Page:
Under immense public pressure, the chairman of the Federal Communications Commission is attempting to salvage a plan that would allow Internet service providers to charge content companies such as Netflix and Google for faster access into U.S. homes, with added assurances the agency will punish telecom firms that abuse their new privileges, according to an official at the agency.

FCC Chairman Tom Wheeler will present a revised draft of controversial “net neutrality” rules to other commissioners as early as this week that would still permit paid-prioritization of Web content.

The new plan would attempt to explicitly warn Internet service providers such as Verizon and AT&T that they can’t unfairly put the content of Web companies that don’t pay for special treatment on a “slow lane,” according to an FCC officials who spoke on the condition of anonymity because the rules are still being discussed in private. The Wall Street Journal first reported on the new proposal.

The forthcoming plan lays out policy ideas but also acknowledges there are questions that the agency has yet to resolve. For instance: whether the FCC should ban paid prioritization, or if the agency should consider treating broadband Internet providers as common carrier services with far more regulations.

“The proposal clearly reflects the public interest we’ve received on the item,” the FCC official said.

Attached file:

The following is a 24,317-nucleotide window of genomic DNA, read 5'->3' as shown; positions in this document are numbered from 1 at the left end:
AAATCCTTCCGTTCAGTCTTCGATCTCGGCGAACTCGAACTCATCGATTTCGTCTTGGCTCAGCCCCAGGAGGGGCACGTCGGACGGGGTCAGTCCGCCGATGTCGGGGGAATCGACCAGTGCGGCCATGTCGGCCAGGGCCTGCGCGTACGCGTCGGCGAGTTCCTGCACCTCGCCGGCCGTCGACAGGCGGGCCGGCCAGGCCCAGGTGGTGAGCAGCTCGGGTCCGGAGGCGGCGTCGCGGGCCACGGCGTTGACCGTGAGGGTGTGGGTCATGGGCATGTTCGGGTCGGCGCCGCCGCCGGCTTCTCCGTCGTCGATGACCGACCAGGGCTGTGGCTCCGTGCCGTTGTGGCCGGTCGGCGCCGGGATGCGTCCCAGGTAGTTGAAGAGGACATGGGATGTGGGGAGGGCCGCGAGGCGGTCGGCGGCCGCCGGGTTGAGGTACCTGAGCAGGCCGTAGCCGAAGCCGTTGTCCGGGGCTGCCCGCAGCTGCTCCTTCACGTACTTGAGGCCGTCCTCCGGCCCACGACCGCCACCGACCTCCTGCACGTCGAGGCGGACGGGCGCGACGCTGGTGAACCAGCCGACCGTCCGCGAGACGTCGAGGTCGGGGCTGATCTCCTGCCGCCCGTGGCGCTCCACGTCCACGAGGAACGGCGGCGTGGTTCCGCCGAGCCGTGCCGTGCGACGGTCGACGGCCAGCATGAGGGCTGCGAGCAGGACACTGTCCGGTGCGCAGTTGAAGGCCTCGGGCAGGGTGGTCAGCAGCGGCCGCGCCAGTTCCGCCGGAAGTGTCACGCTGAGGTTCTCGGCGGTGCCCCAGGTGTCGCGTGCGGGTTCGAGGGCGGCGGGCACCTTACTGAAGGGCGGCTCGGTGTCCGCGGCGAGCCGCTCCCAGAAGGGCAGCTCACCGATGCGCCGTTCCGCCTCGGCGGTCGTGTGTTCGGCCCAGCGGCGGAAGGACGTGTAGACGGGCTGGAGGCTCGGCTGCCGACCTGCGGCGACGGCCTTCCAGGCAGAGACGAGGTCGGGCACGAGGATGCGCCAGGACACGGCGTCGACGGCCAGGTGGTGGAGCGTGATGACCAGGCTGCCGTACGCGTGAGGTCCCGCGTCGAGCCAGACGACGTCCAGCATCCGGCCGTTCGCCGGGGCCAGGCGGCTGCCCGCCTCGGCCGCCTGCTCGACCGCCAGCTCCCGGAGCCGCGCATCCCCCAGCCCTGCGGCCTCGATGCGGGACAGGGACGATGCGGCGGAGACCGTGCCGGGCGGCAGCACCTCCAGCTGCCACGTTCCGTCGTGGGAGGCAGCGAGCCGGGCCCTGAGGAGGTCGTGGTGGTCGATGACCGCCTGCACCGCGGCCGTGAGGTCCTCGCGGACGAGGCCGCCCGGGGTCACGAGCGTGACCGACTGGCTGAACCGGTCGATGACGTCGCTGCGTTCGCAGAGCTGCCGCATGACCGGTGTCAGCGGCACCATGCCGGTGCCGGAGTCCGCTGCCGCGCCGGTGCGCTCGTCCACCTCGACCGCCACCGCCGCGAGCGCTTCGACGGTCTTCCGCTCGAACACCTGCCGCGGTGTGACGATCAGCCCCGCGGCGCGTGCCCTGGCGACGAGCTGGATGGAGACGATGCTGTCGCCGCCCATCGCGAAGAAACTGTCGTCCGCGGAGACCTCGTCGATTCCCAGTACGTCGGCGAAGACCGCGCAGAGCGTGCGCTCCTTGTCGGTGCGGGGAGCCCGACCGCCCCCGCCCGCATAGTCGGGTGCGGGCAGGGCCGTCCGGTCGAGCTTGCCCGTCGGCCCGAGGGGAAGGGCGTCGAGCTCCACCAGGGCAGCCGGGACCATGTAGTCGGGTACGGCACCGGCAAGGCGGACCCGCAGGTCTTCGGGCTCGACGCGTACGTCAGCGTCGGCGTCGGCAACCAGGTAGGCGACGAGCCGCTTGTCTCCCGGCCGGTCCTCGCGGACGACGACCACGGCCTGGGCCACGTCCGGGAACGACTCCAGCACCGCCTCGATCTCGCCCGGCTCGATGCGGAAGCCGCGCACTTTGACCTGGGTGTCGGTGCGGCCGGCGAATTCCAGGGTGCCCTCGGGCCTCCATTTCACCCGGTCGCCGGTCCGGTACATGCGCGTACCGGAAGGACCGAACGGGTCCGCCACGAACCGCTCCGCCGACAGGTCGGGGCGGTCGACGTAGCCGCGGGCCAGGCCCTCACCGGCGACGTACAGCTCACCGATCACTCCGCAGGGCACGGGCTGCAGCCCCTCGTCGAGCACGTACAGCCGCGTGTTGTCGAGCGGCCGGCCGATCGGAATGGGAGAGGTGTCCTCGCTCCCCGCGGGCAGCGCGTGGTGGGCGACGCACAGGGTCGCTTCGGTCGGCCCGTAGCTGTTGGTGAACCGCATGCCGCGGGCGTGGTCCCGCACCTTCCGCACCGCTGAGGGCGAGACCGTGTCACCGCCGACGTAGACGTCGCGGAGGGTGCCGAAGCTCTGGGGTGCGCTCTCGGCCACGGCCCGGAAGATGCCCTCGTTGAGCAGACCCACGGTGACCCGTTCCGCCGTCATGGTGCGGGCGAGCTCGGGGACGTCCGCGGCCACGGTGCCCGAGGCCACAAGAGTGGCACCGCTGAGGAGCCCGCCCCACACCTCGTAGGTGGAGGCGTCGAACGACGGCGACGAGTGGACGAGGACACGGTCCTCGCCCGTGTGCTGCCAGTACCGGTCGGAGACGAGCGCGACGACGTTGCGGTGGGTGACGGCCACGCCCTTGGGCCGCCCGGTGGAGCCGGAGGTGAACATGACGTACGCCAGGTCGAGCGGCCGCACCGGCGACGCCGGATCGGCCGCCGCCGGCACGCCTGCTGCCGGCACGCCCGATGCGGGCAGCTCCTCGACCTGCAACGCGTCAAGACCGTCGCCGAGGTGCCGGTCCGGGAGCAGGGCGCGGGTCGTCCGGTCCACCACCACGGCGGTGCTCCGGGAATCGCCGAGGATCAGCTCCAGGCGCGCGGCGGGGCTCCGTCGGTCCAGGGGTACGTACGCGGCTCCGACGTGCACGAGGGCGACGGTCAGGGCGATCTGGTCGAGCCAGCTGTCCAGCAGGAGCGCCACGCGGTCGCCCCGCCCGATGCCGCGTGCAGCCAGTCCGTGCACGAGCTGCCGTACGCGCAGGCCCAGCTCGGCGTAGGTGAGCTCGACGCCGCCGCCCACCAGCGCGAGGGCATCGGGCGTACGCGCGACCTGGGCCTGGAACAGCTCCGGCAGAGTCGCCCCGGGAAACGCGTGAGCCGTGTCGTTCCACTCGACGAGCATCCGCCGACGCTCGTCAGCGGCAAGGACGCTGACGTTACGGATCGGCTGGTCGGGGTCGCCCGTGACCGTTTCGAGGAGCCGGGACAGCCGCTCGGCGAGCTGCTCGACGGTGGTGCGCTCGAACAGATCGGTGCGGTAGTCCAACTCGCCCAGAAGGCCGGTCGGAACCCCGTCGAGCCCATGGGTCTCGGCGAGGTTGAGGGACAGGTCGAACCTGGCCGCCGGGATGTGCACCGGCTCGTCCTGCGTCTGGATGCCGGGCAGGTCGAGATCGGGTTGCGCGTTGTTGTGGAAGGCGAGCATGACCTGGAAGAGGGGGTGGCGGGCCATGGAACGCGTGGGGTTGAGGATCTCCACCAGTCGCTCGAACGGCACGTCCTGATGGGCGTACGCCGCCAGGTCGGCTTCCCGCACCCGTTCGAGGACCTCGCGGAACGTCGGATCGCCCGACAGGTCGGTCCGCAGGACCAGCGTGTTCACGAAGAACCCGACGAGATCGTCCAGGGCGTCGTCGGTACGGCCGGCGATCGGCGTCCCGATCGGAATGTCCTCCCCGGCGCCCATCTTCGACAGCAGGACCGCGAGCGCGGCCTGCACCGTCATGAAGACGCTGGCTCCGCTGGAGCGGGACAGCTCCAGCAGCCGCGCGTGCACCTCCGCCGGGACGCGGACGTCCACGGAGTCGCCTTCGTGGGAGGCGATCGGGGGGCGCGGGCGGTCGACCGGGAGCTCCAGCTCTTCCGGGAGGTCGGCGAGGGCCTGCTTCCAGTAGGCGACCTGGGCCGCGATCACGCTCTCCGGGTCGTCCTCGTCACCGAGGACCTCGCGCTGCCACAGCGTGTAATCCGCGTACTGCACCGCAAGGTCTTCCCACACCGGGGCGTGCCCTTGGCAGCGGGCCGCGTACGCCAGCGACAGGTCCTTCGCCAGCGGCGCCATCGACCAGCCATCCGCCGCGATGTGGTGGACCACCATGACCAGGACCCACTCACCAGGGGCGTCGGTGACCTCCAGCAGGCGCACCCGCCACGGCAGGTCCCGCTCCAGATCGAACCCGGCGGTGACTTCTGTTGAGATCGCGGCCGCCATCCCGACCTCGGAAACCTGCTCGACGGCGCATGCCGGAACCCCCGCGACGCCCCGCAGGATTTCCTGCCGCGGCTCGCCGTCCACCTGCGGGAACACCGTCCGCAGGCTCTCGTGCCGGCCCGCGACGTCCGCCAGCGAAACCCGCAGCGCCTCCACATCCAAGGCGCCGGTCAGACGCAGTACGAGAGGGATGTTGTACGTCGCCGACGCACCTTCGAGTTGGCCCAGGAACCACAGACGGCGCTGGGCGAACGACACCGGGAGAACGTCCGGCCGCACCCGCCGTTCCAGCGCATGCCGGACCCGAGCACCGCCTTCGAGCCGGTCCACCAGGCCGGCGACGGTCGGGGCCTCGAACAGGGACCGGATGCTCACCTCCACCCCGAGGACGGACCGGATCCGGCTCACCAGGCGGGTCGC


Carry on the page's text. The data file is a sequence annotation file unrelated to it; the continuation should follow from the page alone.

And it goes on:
But because the proposal is short on details showing how the FCC would enforce limits on the behavior of Internet service providers, it’s unlikely to assuage consumer groups, high-tech firms and lawmakers who have slammed Wheeler’s proposal.

The official said the new draft asks the public to comment to comment on whether paid prioritization should be banned, but Wheeler will not drop his proposal to allow the controversial practice. The agency will vote on the plan on Thursday.

The public will be able to comment on the proposal for a total of 60 days with the aim of finalizing rules by the end of the year.

Law professors and consumer groups doubt the FCC can judge if an ISP is unfairly discriminating against Web content firms on the "case-by-case basis" Wheeler has promised. He alarmed high-tech firms including Facebook, Microsoft, Google and Amazon and more than a hundred small Web firms that signed onto a letter last week telling the chairman that by allowing ISPs to charge for better delivery of traffic, he would essentially create a bifurcated Internet with fast lanes for the highest bidders and slow lanes for nonprofits and small startups.

Wheeler has vehemently protested that characterization, saying all consumers will be guaranteed a baseline of broadband Internet quality and that any pay-for-play deals struck between ISPs and Web firms would only be icing on the cake -- a premium experience that doesn't take away from the experience of basic Internet.

But many legal and technology experts say that's impossible.

"With broadband, there is no such thing as accelerating some traffic without degrading other traffic," Columbia University law professor Tim Wu, wrote in a recent New Yorker piece. "We take it for granted that bloggers, start-ups, or nonprofits on an open Internet reach their audiences roughly the same way as everyone else. Now they won’t. "